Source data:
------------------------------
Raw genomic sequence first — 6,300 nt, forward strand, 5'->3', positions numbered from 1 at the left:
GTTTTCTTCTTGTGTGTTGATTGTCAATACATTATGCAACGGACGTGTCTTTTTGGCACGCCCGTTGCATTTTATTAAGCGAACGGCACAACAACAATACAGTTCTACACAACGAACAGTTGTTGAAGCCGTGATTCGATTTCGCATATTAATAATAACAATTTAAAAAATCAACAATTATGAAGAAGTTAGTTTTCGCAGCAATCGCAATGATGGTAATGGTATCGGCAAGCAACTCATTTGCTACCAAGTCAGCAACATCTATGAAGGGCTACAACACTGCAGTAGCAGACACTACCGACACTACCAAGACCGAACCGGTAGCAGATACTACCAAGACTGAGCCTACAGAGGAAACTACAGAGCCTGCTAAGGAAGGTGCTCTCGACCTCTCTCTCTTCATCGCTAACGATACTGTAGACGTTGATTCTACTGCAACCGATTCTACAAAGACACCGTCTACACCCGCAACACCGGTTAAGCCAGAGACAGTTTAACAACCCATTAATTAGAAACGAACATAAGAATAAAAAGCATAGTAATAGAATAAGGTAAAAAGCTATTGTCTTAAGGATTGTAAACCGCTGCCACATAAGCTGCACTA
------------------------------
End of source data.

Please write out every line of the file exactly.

Raw genomic sequence first — 6,300 nt, forward strand, 5'->3', positions numbered from 1 at the left:
GTTTTCTTCTTGTGTGTTGATTGTCAATACATTATGCAACGGACGTGTCTTTTTGGCACGCCCGTTGCATTTTATTAAGCGAACGGCACAACAACAATACAGTTCTACACAACGAACAGTTGTTGAAGCCGTGATTCGATTTCGCATATTAATAATAACAATTTAAAAAATCAACAATTATGAAGAAGTTAGTTTTCGCAGCAATCGCAATGATGGTAATGGTATCGGCAAGCAACTCATTTGCTACCAAGTCAGCAACATCTATGAAGGGCTACAACACTGCAGTAGCAGACACTACCGACACTACCAAGACCGAACCGGTAGCAGATACTACCAAGACTGAGCCTACAGAGGAAACTACAGAGCCTGCTAAGGAAGGTGCTCTCGACCTCTCTCTCTTCATCGCTAACGATACTGTAGACGTTGATTCTACTGCAACCGATTCTACAAAGACACCGTCTACACCCGCAACACCGGTTAAGCCAGAGACAGTTTAACAACCCATTAATTAGAAACGAACATAAGAATAAAAAGCATAGTAATAGAATAAGGTAAAAAGCTATTGTCTTAAGGATTGTAAACCGCTGCCACATAAGCTGCACTA